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Computer Technology Part 2 Megan Rees Elk Ridge Middle.

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Presentation on theme: "Computer Technology Part 2 Megan Rees Elk Ridge Middle."— Presentation transcript:

1 Computer Technology Part 2 Megan Rees Elk Ridge Middle

2 Megan ReesElk Ridge Middle

3  Sequence of events that occurs between the time you turn on a computer and the time that it becomes ready to accept commands. ◦ Purposes  Runs a diagnostic test to make sure everything is working.  Loading the operating system, so the computer can carry out basic operations. Megan ReesElk Ridge Middle

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5  Power up  Start boot program  Power-on self-test  Identify peripheral devices  Load operation system  Check configuration and customization Megan ReesElk Ridge Middle

6  The path from one component of a computer to another that data uses to travel.  Circuits run between ◦ RAM and the microprocessor ◦ RAM and various storage devices Megan ReesElk Ridge Middle

7  Silicon is melted sand.  What the circuits are embedded into to keep them together. Megan ReesElk Ridge Middle

8  A measurement used to describe the speed of the system clock.  A megahertz is equal to one million cycles (or pulses) per second.  1.3 GHz means that the microprocessor’s clock operates at a speed of 1.3 BILLION cycles per second. Megan ReesElk Ridge Middle

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10  Name of the CPU.  Pentium is the 5th generation of the Intel processor. ◦ Other generations were called  80-88  286  386  486 Megan ReesElk Ridge Middle

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12 Random Access Memory Temporary—content is lost if the device is powered off Runs all currently open programs – the more open programs the slower your computer is RAM is rather inexpensive—getting more RAM can speed up your computer. But there is a limit to how much RAM your computer can have. Read Only Memory Permanent Storage Where all your programs and files are saved—your hard drive. The bigger your hard drive, the more you can save there. Hard drives rarely crash—anything saved there is pretty safe—but it’s always good to have backups! Megan ReesElk Ridge Middle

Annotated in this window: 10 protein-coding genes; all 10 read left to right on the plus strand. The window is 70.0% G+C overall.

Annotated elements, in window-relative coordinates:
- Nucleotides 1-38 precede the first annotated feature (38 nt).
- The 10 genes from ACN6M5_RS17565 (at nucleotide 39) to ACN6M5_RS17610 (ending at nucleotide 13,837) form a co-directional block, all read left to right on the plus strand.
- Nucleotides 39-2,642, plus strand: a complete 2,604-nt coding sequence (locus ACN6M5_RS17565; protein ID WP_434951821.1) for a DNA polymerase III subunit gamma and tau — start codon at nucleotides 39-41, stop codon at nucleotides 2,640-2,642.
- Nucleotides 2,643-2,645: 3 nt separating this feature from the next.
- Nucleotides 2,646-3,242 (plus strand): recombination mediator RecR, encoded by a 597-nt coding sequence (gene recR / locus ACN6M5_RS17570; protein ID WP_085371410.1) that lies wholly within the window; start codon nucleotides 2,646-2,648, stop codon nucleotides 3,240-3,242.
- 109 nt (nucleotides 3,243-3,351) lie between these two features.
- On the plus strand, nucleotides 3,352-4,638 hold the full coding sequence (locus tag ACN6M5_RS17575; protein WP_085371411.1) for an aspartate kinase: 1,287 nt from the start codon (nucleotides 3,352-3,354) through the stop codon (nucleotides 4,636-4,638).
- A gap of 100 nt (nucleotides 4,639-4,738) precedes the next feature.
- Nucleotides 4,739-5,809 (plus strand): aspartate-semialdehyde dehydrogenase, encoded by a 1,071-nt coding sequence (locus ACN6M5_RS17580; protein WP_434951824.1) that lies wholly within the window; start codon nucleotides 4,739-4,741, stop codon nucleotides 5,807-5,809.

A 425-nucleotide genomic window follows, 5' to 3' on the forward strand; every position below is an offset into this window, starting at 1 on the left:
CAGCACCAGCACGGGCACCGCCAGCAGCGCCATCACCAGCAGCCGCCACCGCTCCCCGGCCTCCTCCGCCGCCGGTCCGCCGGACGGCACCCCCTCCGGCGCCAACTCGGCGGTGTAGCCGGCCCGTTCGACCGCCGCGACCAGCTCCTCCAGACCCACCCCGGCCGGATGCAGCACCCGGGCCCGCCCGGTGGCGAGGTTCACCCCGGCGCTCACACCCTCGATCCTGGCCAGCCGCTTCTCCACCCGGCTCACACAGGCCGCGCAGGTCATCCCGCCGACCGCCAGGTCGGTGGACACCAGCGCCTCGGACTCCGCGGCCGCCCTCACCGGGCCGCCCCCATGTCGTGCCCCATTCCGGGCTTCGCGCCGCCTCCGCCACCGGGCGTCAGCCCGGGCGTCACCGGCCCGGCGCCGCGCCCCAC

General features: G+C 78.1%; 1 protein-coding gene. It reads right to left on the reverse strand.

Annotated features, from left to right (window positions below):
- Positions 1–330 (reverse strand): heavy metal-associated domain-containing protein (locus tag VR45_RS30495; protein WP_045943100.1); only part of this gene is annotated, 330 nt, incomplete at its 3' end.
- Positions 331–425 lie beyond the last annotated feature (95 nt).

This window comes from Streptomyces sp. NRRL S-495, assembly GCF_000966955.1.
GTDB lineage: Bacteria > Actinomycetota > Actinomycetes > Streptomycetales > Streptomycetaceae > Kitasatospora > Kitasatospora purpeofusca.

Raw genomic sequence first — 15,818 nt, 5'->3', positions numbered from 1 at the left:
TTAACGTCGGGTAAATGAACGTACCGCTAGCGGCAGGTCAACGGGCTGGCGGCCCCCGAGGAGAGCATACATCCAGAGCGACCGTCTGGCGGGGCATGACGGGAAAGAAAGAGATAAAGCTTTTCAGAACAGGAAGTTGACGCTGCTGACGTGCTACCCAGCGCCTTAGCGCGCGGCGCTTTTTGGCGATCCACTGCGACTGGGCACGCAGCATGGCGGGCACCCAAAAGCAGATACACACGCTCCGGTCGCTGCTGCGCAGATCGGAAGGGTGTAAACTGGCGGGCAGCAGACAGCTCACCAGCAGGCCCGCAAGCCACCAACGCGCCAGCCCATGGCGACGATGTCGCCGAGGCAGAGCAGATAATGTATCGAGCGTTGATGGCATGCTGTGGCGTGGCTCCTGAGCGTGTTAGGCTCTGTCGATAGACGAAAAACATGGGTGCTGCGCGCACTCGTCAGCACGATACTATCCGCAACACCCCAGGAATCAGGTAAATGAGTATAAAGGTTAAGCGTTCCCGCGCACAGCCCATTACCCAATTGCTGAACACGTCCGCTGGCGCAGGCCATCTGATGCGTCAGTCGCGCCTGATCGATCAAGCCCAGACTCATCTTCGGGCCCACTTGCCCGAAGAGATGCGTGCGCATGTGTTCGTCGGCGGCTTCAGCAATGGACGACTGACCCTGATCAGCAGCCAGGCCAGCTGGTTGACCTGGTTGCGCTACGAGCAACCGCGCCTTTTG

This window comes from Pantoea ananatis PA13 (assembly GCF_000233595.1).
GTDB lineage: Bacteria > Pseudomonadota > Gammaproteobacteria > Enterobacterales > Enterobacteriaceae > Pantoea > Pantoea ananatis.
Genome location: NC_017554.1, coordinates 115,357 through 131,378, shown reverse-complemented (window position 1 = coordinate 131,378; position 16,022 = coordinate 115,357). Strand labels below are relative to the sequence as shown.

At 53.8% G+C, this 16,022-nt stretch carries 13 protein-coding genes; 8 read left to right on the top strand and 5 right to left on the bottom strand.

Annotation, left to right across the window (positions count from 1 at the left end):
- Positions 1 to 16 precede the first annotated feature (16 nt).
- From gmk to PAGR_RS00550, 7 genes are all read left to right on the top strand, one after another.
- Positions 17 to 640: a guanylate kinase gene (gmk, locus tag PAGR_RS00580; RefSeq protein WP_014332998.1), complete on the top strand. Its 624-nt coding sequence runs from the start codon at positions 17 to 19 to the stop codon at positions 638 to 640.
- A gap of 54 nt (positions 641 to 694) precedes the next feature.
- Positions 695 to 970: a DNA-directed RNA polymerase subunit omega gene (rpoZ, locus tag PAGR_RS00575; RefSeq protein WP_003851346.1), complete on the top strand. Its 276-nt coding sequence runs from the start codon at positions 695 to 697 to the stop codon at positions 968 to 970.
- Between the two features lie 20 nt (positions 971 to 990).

13  A method for representing letters or numbers using only two digits, 0 and 1. ◦ Bit  Each 0 or 1 ◦ Byte  8 bits  Also referred to as Base 2 Binary Code. Megan ReesElk Ridge Middle

14  Bit ◦ Each 0 or 1  Byte ◦ 8 bits  Kilobyte ◦ Approximately 1,000 bytes ◦ Exactly 1,024 bytes  Megabyte ◦ Approximately 1 million bytes ◦ Exactly 1,048,576 bytes  Gigabyte ◦ Approximately 1 billion bytes  Terabyte ◦ Approximately 1 trillion bytes  Petabyte, Exabyte, Zettabyte, Zottabyte, Brontobyte Bit Byte Kilobyte Megabyte Gigabyte Terabyte Megan ReesElk Ridge Middle

15  Used to keep data when the power to the computer is turned off.  Medium/media ◦ Location where data is stored.  Write-Protected - A disk that will not allow a user to make changes to files Megan ReesElk Ridge Middle

16  Usually mounted inside the computer’s system unit.  Can store billions of characters of data. ◦ Stated in forms of bytes:  Megabytes or Gigabytes Megan ReesElk Ridge Middle

17  Round piece of flexible Mylar plastic covered with a thin layer of magnetic oxide and sealed inside a protective covering.  May be referred to as a “floppy”  3½ disk capacity is 1.44 MB or 1,440,000 bytes Megan ReesElk Ridge Middle

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19  Floppy disk technology manufactured by Iomega. ◦ Available in 100 MB and 250 MB versions Megan ReesElk Ridge Middle

20  Also known as a “Jump Drive.”  Typically removable and rewritable, physically smaller than a floppy. ◦ Storage capacities can be as large as 256 GB. Most are 2 to 8 GB. ◦ Smaller, faster, thousands more times capacity, and are more durable and reliable. ◦ Plug right into a USB port. Megan ReesElk Ridge Middle

21  Used for storing digital information, usually for digital camera, mobile phones, laptops, MP3 Players, and video game consoles. ◦ Small, re-recordable and can retain data without power. ◦ Usually store from 2 to 8 GB. Megan ReesElk Ridge Middle

22  Means of recording data as light and dark spots on CD or DVD.  Reading is done through a low-power laser light. ◦ Pits  Dark spots ◦ Lands  Lighter, non-spotted surface areas Megan ReesElk Ridge Middle

23  “CD – Read Only Memory”  Also called CD-R ◦ CD-Read  Storage device that uses laser technology to read data that is permanently stored on compact disks, cannot be used to write data to a disk. Megan ReesElk Ridge Middle

24  “CD-Read Write”  A storage device that reads data from CD’s and also can write data to CD’s.  Similar to a CD-ROM, but has the ability to write to CD. Megan ReesElk Ridge Middle

25  “Digital Video Disks – Read Only Memory”  Reads data from CD’s (audio and data) and DVD’s (data or movie)  Cannot be used to write data to a disk. Megan ReesElk Ridge Middle

26 Parsons, June Jamrich, and Dan Oja. Computer Concepts. Boston: Course Technology - Thompson Learning, 2002. Megan ReesElk Ridge Middle

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